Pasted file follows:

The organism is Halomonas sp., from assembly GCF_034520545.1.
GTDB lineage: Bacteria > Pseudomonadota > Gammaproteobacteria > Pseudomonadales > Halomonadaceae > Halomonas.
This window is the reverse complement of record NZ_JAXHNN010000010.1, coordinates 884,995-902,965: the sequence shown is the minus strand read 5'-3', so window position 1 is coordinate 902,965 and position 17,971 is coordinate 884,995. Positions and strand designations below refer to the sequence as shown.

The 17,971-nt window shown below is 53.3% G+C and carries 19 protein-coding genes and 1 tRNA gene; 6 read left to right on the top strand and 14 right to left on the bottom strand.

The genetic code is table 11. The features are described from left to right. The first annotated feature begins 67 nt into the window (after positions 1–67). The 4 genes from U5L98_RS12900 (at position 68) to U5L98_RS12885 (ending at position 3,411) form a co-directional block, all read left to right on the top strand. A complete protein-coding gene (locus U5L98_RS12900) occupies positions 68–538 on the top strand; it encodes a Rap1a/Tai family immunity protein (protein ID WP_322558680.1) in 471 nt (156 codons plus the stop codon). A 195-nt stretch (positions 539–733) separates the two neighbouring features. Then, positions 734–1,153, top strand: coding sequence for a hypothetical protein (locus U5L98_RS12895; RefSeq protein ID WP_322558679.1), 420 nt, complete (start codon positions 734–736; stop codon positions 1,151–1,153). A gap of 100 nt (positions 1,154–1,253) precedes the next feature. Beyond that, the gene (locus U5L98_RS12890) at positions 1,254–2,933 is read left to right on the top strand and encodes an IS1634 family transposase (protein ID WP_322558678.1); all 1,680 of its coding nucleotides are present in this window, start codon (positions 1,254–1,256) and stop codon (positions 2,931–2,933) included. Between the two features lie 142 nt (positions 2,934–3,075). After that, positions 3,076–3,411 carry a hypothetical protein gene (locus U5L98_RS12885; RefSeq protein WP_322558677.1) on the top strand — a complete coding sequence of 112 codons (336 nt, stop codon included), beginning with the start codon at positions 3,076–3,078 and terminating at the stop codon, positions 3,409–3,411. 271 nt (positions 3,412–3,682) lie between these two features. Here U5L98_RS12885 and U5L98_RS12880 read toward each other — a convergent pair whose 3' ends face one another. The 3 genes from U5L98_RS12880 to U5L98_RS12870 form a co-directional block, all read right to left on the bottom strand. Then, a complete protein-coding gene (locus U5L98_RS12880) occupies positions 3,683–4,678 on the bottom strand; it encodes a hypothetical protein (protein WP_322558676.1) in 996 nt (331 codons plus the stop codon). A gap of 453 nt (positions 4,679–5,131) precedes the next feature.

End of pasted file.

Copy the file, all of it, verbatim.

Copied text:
The organism is Halomonas sp., from assembly GCF_034520545.1.
GTDB lineage: Bacteria > Pseudomonadota > Gammaproteobacteria > Pseudomonadales > Halomonadaceae > Halomonas.
This window is the reverse complement of record NZ_JAXHNN010000010.1, coordinates 884,995-902,965: the sequence shown is the minus strand read 5'-3', so window position 1 is coordinate 902,965 and position 17,971 is coordinate 884,995. Positions and strand designations below refer to the sequence as shown.

The 17,971-nt window shown below is 53.3% G+C and carries 19 protein-coding genes and 1 tRNA gene; 6 read left to right on the top strand and 14 right to left on the bottom strand.

The genetic code is table 11. The features are described from left to right. The first annotated feature begins 67 nt into the window (after positions 1–67). The 4 genes from U5L98_RS12900 (at position 68) to U5L98_RS12885 (ending at position 3,411) form a co-directional block, all read left to right on the top strand. A complete protein-coding gene (locus U5L98_RS12900) occupies positions 68–538 on the top strand; it encodes a Rap1a/Tai family immunity protein (protein ID WP_322558680.1) in 471 nt (156 codons plus the stop codon). A 195-nt stretch (positions 539–733) separates the two neighbouring features. Then, positions 734–1,153, top strand: coding sequence for a hypothetical protein (locus U5L98_RS12895; RefSeq protein ID WP_322558679.1), 420 nt, complete (start codon positions 734–736; stop codon positions 1,151–1,153). A gap of 100 nt (positions 1,154–1,253) precedes the next feature. Beyond that, the gene (locus U5L98_RS12890) at positions 1,254–2,933 is read left to right on the top strand and encodes an IS1634 family transposase (protein ID WP_322558678.1); all 1,680 of its coding nucleotides are present in this window, start codon (positions 1,254–1,256) and stop codon (positions 2,931–2,933) included. Between the two features lie 142 nt (positions 2,934–3,075). After that, positions 3,076–3,411 carry a hypothetical protein gene (locus U5L98_RS12885; RefSeq protein WP_322558677.1) on the top strand — a complete coding sequence of 112 codons (336 nt, stop codon included), beginning with the start codon at positions 3,076–3,078 and terminating at the stop codon, positions 3,409–3,411. 271 nt (positions 3,412–3,682) lie between these two features. Here U5L98_RS12885 and U5L98_RS12880 read toward each other — a convergent pair whose 3' ends face one another. The 3 genes from U5L98_RS12880 to U5L98_RS12870 form a co-directional block, all read right to left on the bottom strand. Then, a complete protein-coding gene (locus U5L98_RS12880) occupies positions 3,683–4,678 on the bottom strand; it encodes a hypothetical protein (protein WP_322558676.1) in 996 nt (331 codons plus the stop codon). A gap of 453 nt (positions 4,679–5,131) precedes the next feature.